Monday September 23, 2013
KL 232 (Chancellor’s Conference Room)
Factor analysis: Underdetermination and uncertainties
The underdetermination of scientific theories by their evidence is a longstanding issue in the philosophy of science. This matter is prominent in psychology, which frequently employs abstract theoretical entities. This paper considers underdetermination in the factor analytic model (FA), which is often used to bridge the gap from concrete data (e.g. test scores) to hypothetical constructs (e.g. intelligence). After introducing these issues, three general topics are addressed. (i) Underdetermination: FA presents a philosophically interesting (“real-life”) form of underdetermination, illuminating and/or conflicting with several claims about underdetermination, abduction, and theoretical terms. (ii) Uncertainties: FA helps distinguish at least four kinds of uncertainties. The prevailing practice, often encoded in statistical software, is either to simply ignore the most difficult kinds, or to lump them in with the most tractable kinds. (iii) What to do: some suggestions for dealing with these hardest types of uncertainty are offered.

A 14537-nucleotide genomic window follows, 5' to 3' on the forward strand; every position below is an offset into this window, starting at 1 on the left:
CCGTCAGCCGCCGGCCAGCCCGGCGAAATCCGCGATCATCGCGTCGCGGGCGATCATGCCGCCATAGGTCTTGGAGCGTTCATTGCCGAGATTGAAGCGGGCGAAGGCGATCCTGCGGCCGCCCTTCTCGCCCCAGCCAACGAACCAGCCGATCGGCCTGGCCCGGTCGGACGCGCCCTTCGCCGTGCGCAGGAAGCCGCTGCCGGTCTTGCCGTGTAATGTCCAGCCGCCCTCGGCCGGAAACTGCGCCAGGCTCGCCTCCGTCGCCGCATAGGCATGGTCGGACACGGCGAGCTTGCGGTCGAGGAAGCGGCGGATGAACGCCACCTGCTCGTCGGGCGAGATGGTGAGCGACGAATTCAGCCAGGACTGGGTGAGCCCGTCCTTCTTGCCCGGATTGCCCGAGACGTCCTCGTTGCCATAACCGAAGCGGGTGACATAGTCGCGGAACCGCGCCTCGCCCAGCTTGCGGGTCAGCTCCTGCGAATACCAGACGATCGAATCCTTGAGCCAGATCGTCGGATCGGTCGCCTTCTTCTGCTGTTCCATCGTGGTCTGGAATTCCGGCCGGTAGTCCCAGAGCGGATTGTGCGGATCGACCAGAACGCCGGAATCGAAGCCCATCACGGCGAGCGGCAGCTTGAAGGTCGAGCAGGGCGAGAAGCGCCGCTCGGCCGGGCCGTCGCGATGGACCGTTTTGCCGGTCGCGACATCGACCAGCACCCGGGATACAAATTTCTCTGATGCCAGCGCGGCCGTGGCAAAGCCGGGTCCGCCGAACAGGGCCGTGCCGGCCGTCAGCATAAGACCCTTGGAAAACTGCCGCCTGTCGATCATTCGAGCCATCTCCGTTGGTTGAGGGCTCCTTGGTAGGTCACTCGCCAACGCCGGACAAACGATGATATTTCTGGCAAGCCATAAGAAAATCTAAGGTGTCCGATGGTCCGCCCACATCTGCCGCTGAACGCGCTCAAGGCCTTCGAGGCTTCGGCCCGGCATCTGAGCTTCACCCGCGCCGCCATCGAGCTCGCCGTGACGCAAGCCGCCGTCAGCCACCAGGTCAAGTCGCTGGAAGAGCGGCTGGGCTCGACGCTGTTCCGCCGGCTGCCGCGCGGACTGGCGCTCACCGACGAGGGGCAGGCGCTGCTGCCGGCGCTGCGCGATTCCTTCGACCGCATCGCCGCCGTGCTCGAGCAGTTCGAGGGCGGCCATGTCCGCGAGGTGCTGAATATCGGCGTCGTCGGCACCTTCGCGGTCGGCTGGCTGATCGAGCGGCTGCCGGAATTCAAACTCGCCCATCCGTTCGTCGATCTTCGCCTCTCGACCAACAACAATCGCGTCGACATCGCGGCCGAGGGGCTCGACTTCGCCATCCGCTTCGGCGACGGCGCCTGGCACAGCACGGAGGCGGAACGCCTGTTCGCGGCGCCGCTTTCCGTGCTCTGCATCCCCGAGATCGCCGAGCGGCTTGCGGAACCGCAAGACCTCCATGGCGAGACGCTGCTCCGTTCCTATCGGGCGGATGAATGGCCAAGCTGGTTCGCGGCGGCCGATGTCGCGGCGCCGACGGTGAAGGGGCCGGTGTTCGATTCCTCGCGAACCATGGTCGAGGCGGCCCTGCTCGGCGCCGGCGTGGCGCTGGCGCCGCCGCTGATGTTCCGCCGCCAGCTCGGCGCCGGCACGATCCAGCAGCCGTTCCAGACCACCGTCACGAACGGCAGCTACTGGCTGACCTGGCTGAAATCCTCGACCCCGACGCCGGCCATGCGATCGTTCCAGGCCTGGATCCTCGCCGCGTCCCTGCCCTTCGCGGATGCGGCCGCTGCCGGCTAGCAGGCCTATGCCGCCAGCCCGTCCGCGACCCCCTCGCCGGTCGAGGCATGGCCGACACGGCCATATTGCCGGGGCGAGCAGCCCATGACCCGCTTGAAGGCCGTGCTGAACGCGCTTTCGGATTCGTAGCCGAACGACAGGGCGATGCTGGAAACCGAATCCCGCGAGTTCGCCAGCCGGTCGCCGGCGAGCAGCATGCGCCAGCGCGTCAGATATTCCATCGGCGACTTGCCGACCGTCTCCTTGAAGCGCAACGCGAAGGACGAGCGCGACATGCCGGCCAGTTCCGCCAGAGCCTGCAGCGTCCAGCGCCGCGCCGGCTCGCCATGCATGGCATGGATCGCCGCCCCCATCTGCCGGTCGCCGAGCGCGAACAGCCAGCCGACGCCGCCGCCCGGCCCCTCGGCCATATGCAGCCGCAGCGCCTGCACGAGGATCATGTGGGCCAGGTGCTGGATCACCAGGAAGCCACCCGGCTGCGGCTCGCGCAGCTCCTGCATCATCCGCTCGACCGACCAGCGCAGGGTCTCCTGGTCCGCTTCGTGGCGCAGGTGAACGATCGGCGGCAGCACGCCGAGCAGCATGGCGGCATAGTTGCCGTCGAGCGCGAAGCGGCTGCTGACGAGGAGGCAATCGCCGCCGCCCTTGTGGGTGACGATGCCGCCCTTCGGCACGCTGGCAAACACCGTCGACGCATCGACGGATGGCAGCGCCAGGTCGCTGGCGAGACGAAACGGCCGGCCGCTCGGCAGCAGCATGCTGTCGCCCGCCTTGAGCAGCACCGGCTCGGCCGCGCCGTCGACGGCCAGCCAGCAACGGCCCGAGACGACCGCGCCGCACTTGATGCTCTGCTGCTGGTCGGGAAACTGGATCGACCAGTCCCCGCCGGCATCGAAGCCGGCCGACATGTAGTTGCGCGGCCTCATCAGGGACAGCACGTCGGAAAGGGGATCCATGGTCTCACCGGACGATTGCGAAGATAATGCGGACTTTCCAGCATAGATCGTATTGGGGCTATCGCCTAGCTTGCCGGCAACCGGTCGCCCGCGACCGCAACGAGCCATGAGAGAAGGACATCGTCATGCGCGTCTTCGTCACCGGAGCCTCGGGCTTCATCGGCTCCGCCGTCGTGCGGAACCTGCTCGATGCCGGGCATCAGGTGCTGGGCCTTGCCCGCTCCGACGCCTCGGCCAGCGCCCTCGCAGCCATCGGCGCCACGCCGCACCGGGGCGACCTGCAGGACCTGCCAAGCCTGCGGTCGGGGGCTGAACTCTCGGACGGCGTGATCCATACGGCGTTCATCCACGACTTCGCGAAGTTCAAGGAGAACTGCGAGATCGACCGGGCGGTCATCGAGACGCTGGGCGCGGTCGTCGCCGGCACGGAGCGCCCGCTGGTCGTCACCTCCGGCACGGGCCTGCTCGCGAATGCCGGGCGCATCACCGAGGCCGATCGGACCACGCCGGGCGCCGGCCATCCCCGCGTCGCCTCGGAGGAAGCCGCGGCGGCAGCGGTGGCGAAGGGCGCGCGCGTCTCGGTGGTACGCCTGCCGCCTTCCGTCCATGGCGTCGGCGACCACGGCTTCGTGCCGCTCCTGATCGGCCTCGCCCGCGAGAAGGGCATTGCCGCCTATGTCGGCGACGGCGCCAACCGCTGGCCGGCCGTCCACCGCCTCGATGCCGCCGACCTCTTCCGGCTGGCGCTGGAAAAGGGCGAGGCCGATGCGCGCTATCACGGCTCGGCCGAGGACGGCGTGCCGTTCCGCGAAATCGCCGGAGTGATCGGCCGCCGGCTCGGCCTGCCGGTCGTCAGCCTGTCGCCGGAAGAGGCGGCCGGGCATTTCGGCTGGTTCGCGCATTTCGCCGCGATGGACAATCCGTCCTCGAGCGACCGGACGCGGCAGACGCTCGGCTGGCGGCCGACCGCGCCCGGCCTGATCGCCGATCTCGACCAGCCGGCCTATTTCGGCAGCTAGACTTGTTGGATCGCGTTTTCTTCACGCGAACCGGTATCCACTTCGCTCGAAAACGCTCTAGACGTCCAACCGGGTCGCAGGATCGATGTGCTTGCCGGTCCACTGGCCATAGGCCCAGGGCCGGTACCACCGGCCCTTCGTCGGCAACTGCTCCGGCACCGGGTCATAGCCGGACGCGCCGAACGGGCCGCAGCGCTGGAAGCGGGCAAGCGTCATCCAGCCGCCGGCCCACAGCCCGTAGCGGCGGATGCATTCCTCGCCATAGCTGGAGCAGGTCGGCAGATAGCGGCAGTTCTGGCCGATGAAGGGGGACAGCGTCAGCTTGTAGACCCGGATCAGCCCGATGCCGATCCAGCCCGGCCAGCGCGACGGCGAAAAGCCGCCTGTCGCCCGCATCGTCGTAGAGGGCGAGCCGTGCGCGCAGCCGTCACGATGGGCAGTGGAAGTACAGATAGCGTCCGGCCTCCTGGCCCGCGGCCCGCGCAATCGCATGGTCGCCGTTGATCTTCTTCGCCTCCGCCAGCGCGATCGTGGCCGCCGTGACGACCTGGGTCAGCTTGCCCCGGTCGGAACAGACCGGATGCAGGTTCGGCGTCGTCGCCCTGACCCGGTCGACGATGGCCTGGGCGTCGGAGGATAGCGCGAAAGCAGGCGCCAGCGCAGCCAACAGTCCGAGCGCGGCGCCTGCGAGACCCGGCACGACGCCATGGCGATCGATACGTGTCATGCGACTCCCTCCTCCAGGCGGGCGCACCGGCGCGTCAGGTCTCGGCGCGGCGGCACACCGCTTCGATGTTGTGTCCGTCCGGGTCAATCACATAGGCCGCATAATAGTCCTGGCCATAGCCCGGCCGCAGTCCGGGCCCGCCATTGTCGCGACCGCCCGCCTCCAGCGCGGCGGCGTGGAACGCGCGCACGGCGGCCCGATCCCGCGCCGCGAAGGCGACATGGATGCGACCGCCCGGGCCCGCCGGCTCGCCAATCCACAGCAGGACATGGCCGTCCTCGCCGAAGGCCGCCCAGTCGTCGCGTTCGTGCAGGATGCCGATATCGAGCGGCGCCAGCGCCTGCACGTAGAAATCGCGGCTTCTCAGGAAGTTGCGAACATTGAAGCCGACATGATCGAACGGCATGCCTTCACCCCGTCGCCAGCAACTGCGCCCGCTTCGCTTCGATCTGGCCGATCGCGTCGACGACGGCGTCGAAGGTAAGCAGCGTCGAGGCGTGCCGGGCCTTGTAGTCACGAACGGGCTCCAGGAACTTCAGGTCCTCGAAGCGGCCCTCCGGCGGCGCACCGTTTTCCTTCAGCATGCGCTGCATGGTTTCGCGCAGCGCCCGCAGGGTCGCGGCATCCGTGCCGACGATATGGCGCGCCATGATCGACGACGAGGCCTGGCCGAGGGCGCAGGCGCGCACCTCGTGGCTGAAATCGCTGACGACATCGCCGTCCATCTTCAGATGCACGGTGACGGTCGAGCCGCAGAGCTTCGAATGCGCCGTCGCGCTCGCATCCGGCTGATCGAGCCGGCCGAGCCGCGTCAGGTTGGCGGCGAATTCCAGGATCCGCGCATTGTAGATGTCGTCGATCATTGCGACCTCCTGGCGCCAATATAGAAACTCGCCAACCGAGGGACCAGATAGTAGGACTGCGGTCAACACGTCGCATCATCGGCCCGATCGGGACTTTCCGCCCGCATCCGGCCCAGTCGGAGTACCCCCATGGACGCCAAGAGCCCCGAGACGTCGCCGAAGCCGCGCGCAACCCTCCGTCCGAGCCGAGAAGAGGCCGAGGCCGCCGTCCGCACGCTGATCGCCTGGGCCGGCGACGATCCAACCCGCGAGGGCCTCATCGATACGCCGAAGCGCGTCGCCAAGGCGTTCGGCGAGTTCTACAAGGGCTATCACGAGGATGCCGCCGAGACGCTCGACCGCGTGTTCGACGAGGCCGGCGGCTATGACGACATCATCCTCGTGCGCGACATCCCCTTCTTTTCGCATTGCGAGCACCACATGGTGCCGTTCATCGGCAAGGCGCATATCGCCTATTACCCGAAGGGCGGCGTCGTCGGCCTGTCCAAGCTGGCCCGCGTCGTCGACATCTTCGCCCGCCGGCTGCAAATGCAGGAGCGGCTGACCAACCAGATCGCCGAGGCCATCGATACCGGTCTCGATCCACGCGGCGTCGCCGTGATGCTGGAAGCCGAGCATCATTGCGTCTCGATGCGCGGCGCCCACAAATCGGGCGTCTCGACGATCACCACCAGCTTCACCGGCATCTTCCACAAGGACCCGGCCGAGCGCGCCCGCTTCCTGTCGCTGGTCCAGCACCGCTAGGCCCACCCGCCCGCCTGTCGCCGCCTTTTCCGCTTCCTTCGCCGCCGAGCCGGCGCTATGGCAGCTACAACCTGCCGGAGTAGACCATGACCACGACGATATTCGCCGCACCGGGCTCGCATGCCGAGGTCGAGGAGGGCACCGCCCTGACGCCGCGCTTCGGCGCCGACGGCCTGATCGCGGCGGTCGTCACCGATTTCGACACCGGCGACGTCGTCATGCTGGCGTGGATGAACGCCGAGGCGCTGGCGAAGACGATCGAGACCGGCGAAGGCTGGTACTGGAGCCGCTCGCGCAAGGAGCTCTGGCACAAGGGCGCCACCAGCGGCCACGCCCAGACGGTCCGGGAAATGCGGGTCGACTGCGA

Kent Johnson is an Associate Professor in Logic and Philosophy of Science and the Institute for Mathematical Behavioral Sciences at UC Irvine. He received his Ph.D in philosophy and certificate in Cognitive Science from Rutgers. He works in the areas of philosophy of linguistics, philosophy of psychology, cognitive science, and philosophy of language. For more on Johnson’s work, see http://www.lps.uci.edu/~johnsonk/